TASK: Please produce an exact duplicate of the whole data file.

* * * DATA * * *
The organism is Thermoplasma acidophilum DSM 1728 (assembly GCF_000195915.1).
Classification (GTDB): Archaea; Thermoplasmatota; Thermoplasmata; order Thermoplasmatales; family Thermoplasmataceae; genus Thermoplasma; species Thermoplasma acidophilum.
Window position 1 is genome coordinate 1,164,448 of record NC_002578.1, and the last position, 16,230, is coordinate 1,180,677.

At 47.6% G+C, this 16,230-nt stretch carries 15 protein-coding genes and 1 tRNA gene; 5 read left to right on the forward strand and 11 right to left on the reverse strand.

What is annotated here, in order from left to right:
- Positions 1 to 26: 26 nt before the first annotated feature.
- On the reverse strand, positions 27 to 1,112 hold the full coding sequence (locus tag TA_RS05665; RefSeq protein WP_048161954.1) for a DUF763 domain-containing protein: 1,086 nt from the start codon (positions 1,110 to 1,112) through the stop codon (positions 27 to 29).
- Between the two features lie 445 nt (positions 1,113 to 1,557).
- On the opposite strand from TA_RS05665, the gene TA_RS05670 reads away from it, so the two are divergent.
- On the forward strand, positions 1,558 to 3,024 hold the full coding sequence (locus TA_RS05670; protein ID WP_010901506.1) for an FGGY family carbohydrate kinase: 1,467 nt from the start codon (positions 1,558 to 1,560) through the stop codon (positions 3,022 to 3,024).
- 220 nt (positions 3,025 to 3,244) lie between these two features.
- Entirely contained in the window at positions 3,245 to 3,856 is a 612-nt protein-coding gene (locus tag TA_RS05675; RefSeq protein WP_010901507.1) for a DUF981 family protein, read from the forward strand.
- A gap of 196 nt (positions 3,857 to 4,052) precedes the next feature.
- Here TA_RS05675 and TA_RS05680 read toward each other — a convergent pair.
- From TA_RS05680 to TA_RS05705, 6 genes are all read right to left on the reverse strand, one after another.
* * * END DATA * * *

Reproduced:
The organism is Thermoplasma acidophilum DSM 1728 (assembly GCF_000195915.1).
Classification (GTDB): Archaea; Thermoplasmatota; Thermoplasmata; order Thermoplasmatales; family Thermoplasmataceae; genus Thermoplasma; species Thermoplasma acidophilum.
Window position 1 is genome coordinate 1,164,448 of record NC_002578.1, and the last position, 16,230, is coordinate 1,180,677.

At 47.6% G+C, this 16,230-nt stretch carries 15 protein-coding genes and 1 tRNA gene; 5 read left to right on the forward strand and 11 right to left on the reverse strand.

What is annotated here, in order from left to right:
- Positions 1 to 26: 26 nt before the first annotated feature.
- On the reverse strand, positions 27 to 1,112 hold the full coding sequence (locus tag TA_RS05665; RefSeq protein WP_048161954.1) for a DUF763 domain-containing protein: 1,086 nt from the start codon (positions 1,110 to 1,112) through the stop codon (positions 27 to 29).
- Between the two features lie 445 nt (positions 1,113 to 1,557).
- On the opposite strand from TA_RS05665, the gene TA_RS05670 reads away from it, so the two are divergent.
- On the forward strand, positions 1,558 to 3,024 hold the full coding sequence (locus TA_RS05670; protein ID WP_010901506.1) for an FGGY family carbohydrate kinase: 1,467 nt from the start codon (positions 1,558 to 1,560) through the stop codon (positions 3,022 to 3,024).
- 220 nt (positions 3,025 to 3,244) lie between these two features.
- Entirely contained in the window at positions 3,245 to 3,856 is a 612-nt protein-coding gene (locus tag TA_RS05675; RefSeq protein WP_010901507.1) for a DUF981 family protein, read from the forward strand.
- A gap of 196 nt (positions 3,857 to 4,052) precedes the next feature.
- Here TA_RS05675 and TA_RS05680 read toward each other — a convergent pair.
- From TA_RS05680 to TA_RS05705, 6 genes are all read right to left on the reverse strand, one after another.